OpenSIPS Console (osipsconsole) installation

osipsconsole is a console like utility for provisioning OpenSIPS. It is to replace opensipsctl and opensipsdbctl.

osipsconsole is available only starting with OpenSIPS version 1.5.0 .

Perl requirements

For the osipsconsole tool the following perl modules are needed:

  • DBI
  • DBD::mysql
  • DBD::Pg
  • DBD::Oracle
  • BerkeleyDB
  • Frontier::RPC2

Debian/Ubuntu Installation

In order for the script to work, there are listed bellow the modules needed and their debian package correspondent, a brief description of each package and whether it is mandatory to install it or not. ( To be mentioned the fact that these packages have been tested in Debian and Ubuntu distros. )

Perl moduleDebian PackageDescriptionUse
perlperlPractical Extraction and Report Languagemandatory
DBIlibdbi-perlPerl database interfacemandatory
DBD::mysqllibdbd-mysql-perlMySQL driver for the Perl5 Database Interface (DBI)*optional
DBD::Pglibdbd-pg-perlPostgreSQL database driver for the DBI module*optional
**DBD::Oracle Oracle database driver for the DBI module*optional
Frontier::RPC2libfrontier-rpc-perlencode/decode RPC2 format XMLmandatory
Term::ReadLine::Gnulibterm-readline-gnu-perlPerl extension for the GNU Readline/History Librarymandatory
BerkeleyDBlibberkeleydb-perlPerl extension for Berkeley DB version 2, 3 or 4mandatory

Install these packages using apt-get:

apt-get install perl libdbi-perl libdbd-mysql-perl libdbd-pg-perl libfrontier-rpc-perl libterm-readline-gnu-perl libberkeleydb-perl

NOTE: * at the user's choice. At least one of the packages is mandatory, depending on the DB type used by OpenSIPS. The other ones have no need of being installed.

**For the DBD::Oracle module there is no debian package. This will be installed as follows:
  • Download the .tar.gz archive from: http://search.cpan.org/~pythian/DBD-Oracle-1.22/Oracle.pm
  • Decompress and unpack it
  • cd DBD-Oracle-1.22
  • perl Makefile.PL
  • make
  • make test
  • make install
April 15, 2009, at 03:16 PM by iulia_bublea -
Changed lines 3-5 from:
to:

(:toc-float Table of Content:)

Changed line 28 from:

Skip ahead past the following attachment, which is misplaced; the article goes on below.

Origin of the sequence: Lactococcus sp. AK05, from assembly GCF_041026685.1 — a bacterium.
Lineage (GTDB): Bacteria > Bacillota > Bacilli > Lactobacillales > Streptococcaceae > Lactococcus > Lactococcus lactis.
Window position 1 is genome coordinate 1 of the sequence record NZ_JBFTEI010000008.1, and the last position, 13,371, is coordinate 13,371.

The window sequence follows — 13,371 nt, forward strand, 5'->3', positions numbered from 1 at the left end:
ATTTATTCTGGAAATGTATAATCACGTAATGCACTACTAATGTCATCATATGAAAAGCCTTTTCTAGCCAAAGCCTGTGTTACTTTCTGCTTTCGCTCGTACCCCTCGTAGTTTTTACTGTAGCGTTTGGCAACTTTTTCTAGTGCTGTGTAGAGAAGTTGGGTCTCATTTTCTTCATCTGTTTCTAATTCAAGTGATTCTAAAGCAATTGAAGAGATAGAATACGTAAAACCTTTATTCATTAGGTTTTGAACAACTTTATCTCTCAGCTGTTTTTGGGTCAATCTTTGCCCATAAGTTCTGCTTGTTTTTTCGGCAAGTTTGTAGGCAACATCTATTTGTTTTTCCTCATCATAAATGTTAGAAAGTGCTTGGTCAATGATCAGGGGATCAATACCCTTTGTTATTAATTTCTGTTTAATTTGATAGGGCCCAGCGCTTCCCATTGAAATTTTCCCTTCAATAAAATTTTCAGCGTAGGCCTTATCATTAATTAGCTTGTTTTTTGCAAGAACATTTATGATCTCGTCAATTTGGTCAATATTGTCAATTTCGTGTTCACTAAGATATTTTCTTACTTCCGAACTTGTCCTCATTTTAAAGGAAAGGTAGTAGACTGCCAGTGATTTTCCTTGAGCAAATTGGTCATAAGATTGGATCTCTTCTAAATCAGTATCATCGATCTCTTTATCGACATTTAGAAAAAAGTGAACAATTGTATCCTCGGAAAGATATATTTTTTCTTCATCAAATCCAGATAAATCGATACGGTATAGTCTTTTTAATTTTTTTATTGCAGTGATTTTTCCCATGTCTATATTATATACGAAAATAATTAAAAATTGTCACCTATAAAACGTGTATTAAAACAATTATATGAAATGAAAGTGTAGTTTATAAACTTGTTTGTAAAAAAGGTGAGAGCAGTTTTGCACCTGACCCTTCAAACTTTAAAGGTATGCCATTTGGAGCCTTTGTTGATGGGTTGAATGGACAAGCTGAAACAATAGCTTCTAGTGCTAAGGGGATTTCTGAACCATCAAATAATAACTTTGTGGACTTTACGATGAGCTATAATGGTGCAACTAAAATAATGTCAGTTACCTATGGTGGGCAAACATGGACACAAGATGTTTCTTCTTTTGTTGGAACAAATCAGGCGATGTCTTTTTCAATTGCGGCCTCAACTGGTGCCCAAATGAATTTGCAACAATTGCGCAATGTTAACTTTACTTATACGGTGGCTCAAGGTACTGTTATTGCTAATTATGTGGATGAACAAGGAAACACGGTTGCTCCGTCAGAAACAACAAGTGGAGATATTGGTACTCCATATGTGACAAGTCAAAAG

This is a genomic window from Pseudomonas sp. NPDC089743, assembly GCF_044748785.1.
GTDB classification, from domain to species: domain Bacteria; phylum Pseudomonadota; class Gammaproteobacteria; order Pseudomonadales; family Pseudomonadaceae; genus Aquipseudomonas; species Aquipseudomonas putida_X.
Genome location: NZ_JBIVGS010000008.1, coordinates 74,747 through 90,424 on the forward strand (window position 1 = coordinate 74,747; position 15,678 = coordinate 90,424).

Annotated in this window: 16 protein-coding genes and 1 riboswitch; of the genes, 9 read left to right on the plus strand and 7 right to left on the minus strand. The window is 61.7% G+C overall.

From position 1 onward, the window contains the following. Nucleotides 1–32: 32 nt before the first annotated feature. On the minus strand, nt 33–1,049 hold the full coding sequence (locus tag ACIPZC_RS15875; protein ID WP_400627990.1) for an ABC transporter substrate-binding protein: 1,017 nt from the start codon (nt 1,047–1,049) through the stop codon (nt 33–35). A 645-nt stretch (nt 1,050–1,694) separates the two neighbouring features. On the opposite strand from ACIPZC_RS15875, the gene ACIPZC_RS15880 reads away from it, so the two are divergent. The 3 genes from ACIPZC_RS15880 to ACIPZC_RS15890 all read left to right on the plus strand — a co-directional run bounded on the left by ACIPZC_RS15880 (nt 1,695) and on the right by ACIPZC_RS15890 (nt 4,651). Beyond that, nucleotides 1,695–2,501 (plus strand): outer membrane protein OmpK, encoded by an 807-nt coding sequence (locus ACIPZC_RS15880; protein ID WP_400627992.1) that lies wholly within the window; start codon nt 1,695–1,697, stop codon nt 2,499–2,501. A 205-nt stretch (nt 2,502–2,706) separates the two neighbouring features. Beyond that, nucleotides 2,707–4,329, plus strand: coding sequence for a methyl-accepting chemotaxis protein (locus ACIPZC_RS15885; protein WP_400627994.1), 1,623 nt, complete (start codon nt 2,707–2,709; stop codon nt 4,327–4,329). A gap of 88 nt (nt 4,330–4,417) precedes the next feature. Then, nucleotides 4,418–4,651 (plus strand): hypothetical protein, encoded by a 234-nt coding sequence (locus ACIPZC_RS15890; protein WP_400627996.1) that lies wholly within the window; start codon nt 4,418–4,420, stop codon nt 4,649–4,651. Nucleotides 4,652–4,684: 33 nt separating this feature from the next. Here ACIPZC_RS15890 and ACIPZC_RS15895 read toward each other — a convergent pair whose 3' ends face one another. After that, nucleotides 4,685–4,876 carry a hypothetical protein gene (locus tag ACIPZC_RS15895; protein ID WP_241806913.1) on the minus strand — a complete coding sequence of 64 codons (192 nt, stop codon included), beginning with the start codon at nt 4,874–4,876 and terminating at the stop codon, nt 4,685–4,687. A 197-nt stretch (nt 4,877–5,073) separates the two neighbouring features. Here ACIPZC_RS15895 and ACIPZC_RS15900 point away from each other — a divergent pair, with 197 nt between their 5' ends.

OpenSIPS Console (osipconsole) installation

to:

OpenSIPS Console (osipconsole) installation

April 15, 2009, at 03:15 PM by iulia_bublea -
Added lines 6-8:

OpenSIPS installation

Changed lines 25-26 from:
to:

OpenSIPS Console (osipconsole) installation

October 03, 2008, at 11:57 AM by 81.180.102.217 -
Changed lines 2-3 from:
to:

July 21, 2008, at 04:08 PM by 81.180.102.217 -
Added lines 1-2:

Resources -> Install

July 19, 2008, at 06:02 PM by 81.180.102.217 -
Changed lines 3-4 from:

Go for the OpenSIPS install instructions? - this is a link directly to the INSTALL file from the SVN repository, which contains the up-to-date version.

to:

Go for the OpenSIPS install instructions - this is a link directly to the INSTALL file from the SVN repository, which contains the up-to-date version.

July 19, 2008, at 05:59 PM by 81.180.102.217 -
Changed lines 3-5 from:

Table Of Contents

to:

Go for the OpenSIPS install instructions? - this is a link directly to the INSTALL file from the SVN repository, which contains the up-to-date version.

The INSTALL file provides information about:

Changed lines 17-19 from:
 To understand how OpenSER works and how to configure it properly, read admin's guide available from OpenSER website. We also urge you to read latest ISSUES (available from OpenSER website too) and check for potential problems in this release. Users of previous releases are encouraged to read NEWS to learn how to move to this new OpenSER version.
to:

NOTE that the above file will help only for setting up OpenSIPS and not for how to configure or use it. If you are looking for such documentation, please see the Documentation section of the site.

July 19, 2008, at 05:48 PM by 81.180.102.217 -
Added lines 1-18:

Looking for the fastest way for setting up your OpenSIPS instance?

Table Of Contents

  1. . Supported Architectures and Requirements
  2. . Howto Build openser From Source Distribution
  3. . Quick-Start Installation Guide
    1. ) Getting Help
    2. ) Disclaimers
    3. ) Quick Start
    4. ) OpenSER with Persistent Data Storage
  4. . Troubleshooting
    To understand how OpenSER works and how to configure it properly, read admin's guide available from OpenSER website. We also urge you to read latest ISSUES (available from OpenSER website too) and check for potential problems in this release. Users of previous releases are encouraged to read NEWS to learn how to move to this new OpenSER version.

Page last modified on April 24, 2013, at 12:04 PM